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A different way to do calculations, helpful when dealing with Dyscalculia.
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Typed Math

Sometimes when working with calculations I tend to get a touch of Dyscalculia. That is why I loved Visual Basic in the 90s. It had descriptive code, and does still have it. But I prefer to work with C#. Though I do miss some functions from time to time. To avoid visits from the ghost of Dyscalculia I created this project. At first it seemed like a pretty meaningless project, but soon I realised this could be useful. So, I made it a NuGet. It's all extensions to number types.

LinQ is great and it does offer a lot of ways to make the code more readable, if you use LinQ I see no reason why you should need this package.

Instead of writing

var x = 10 * 32 + y;

you can write

var x = 10.MultipliedWith(32).Add(y);

The package contains namespaces for the most common data types in Visual Studio.

To use the extensions, use any of the namespaces

using MarcusMedinaPro.TypedMath.ByteExtension; // Bytes
using MarcusMedinaPro.TypedMath.CharExtension; // Char
using MarcusMedinaPro.TypedMath.DecimalExtension; // Decimal
using MarcusMedinaPro.TypedMath.DoubleExtension; // Double
using MarcusMedinaPro.TypedMath.IntExtension; // Int
using MarcusMedinaPro.TypedMath.LongExtension; // Long
using MarcusMedinaPro.TypedMath.SByteExtension; // SByte
using MarcusMedinaPro.TypedMath.ShortExtension; // Short
using MarcusMedinaPro.TypedMath.UintExtension; // Uint
using MarcusMedinaPro.TypedMath.UlongExtension; //Ulong
using MarcusMedinaPro.TypedMath.UshorttExtension; //Ushort

Most of the functions have automatic casting from one to another, so you can work with mixed doubles and floats and ints if you want.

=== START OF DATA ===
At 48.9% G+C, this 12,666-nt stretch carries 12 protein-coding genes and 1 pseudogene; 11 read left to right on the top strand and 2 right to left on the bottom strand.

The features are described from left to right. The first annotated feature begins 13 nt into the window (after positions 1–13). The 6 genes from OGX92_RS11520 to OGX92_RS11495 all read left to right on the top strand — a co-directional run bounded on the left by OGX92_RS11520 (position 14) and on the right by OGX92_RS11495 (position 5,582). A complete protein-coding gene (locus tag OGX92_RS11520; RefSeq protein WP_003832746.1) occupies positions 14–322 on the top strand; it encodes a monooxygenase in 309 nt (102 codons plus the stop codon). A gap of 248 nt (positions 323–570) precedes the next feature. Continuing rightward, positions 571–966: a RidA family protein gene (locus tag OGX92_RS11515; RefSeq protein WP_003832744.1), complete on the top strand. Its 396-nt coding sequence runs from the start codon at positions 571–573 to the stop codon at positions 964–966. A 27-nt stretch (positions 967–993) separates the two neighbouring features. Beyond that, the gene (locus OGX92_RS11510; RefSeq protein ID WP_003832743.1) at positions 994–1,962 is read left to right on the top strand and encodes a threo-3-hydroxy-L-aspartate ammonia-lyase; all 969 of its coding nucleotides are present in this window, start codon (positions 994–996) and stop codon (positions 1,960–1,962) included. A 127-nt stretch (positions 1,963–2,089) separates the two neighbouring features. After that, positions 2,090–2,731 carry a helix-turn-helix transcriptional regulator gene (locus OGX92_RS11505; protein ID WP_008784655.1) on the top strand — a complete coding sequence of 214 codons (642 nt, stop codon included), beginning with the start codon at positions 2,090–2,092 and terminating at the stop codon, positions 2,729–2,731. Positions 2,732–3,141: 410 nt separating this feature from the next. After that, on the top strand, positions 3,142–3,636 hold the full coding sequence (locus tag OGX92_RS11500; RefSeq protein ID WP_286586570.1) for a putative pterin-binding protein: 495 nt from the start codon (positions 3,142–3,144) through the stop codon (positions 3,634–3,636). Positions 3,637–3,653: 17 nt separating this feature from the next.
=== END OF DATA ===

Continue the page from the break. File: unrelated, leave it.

This project is nothing magical most of the functions are one-liners. The idea is not to create special functions, but to make the code easier to read. If you're a hardcore coder that love to minimize your code, this is not for you. But if you feel like you want code that will be easy to read, this might help.


  • 10190603 - Added array handlers
  • 20190524 - Added Percent, Highest, Lowest, Swap
  • 20190526 - Renamed ChoseHighestValue/ChoseLowestValue to ChoseHighestValueOf/ChoseLowestValueOf. Added SetHighestValueOf/SetLowestValueOf. Swap uses reference now
  • 20190529 - Corrected misspelling in Subtract and added Obsolete tag to the misspelled method. Renamed ChoseHighest/Lowest to ChooseIfHigher/ChooseIfLower


Here is the list of functions available for most of the types. In this example I'm using double

using MarcusMedinaPro.TypedMath.DoubleExtension; // Double

Compares the current double to a value of almost any type. Greater than and Less than works fine, but I don't recommend using IsEqual between different types of numbers like ints and doubles. That is just silly.

    // bool GreaterThan(...);
    int x = 10;
    double y = 15.2;
    if (y.GreaterThan(x))
        // Do something

    // bool LessThan(...);
    if (y.LessThan(x))
        // Do something

Compare if the numbers are equal or not (this can be tricky when using decimals though)

    // bool IsEqual(...);
    int x = 10;
    double y = 15.2;
    if (x.IsEqualTo(y))
        // Do something

    // bool IsNotEqual(...);
    if (x.IsNotEqualTo(y))
        // Do something

You could go wild and crazy and write

    if (!x.IsNotEqualTo(y))
        // Do something if x is not not equal to y
        // or rather Do something if x is equal to y

But that would make the code look weird.

Check if the value is positive or negative

    // bool IsNegative();

    double y=-2;
    if (y.IsNegative())
        // Do something

    // bool IsPositive();
    if (y.IsPositive())
        // Do something

Add and Subtract can also be done in typed form.

    // double Add(...);
    double y = 12;
    int x=14;
    var res = y.Add(x);

    // double Subtract(...);
    res = y.Subtract(x);

Divide, Multiply and Modulus are also available

    // double DividedBy(...);
    int x = 10;
    double y = 12;
    var res = y.DividedBy(x);

    // double MultipliedWith(...);
    res = y.MultipliedWith(x);

    // double Modulus(...);
    res = y.Modulus(x);

Cast to another type if you don't like using var x=(int)myDouble;

    double y = 13.37;
// byte CastDoubleToByte();
    var b = y.CastDoubleToByte();

// char CastDoubleToChar();
    var c = y.CastDoubleToChar();